Graduate studies at Western
Biology and Philosophy 24 (5):585-605 (2009)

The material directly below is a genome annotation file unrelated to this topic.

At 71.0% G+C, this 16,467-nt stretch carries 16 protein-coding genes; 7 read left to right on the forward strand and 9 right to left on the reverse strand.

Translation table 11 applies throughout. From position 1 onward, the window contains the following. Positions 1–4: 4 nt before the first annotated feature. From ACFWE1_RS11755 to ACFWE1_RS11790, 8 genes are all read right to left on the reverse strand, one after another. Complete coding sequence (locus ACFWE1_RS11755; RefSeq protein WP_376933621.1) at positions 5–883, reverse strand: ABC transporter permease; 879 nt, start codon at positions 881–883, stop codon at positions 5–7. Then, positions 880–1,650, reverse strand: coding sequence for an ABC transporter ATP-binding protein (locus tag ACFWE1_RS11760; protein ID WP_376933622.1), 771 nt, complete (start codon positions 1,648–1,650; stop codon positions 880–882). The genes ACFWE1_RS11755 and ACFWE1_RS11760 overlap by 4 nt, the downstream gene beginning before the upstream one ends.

|Abstract||Since Darwin it is widely accepted that natural selection (NS) is the most important mechanism to explain how biological organisms—in their amazing variety—evolve and, therefore, also how the complexity of certain natural systems can increase over time, creating ever new functions or functional structures/relationships. Nevertheless, the way in which NS is conceived within Darwinian Theory already requires an open, wide enough, functional domain where selective forces may act. And, as the present paper will try to show, this becomes even more evident if one looks into the problem of origins. If there was a time when NS was not operating (as it is quite reasonable to assume), where did that initial functional diversity, necessary to trigger off the process, come from? Self-organization processes may be part of the answer, as many authors have claimed in recent years, but surely not the complete one. We will argue here that a special type of self-maintaining organization, arising from the interplay among a set of different endogenously produced constraints (pre-enzymatic catalysts and primitive compartments included), is required for the appearance of functional diversity in the first place. Starting from that point, NS can progressively lead to new (and, at times, also more complex) organizations that, in turn, provide wider functional variety to be selected for, enlarging in this way the range of action and consequences of the mechanism of NS, in a kind of mutually enhancing effect.|
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